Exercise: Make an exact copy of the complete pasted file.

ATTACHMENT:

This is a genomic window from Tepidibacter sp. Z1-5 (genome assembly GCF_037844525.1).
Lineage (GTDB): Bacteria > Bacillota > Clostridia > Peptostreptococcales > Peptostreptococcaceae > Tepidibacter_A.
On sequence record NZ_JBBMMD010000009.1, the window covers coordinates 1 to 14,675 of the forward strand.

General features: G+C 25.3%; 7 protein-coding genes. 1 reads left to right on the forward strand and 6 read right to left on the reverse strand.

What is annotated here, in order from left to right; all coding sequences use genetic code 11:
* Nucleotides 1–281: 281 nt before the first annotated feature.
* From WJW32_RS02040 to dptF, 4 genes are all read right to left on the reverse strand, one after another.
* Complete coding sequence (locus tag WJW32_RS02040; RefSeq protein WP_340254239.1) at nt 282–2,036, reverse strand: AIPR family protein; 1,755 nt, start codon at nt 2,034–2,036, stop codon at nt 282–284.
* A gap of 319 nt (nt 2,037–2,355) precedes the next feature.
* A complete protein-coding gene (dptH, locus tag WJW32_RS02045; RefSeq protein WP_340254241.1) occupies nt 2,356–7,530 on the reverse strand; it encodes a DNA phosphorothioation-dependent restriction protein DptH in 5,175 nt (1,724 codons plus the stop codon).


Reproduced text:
This is a genomic window from Tepidibacter sp. Z1-5 (genome assembly GCF_037844525.1).
Lineage (GTDB): Bacteria > Bacillota > Clostridia > Peptostreptococcales > Peptostreptococcaceae > Tepidibacter_A.
On sequence record NZ_JBBMMD010000009.1, the window covers coordinates 1 to 14,675 of the forward strand.

General features: G+C 25.3%; 7 protein-coding genes. 1 reads left to right on the forward strand and 6 read right to left on the reverse strand.

What is annotated here, in order from left to right; all coding sequences use genetic code 11:
* Nucleotides 1–281: 281 nt before the first annotated feature.
* From WJW32_RS02040 to dptF, 4 genes are all read right to left on the reverse strand, one after another.
* Complete coding sequence (locus tag WJW32_RS02040; RefSeq protein WP_340254239.1) at nt 282–2,036, reverse strand: AIPR family protein; 1,755 nt, start codon at nt 2,034–2,036, stop codon at nt 282–284.
* A gap of 319 nt (nt 2,037–2,355) precedes the next feature.
* A complete protein-coding gene (dptH, locus tag WJW32_RS02045; RefSeq protein WP_340254241.1) occupies nt 2,356–7,530 on the reverse strand; it encodes a DNA phosphorothioation-dependent restriction protein DptH in 5,175 nt (1,724 codons plus the stop codon).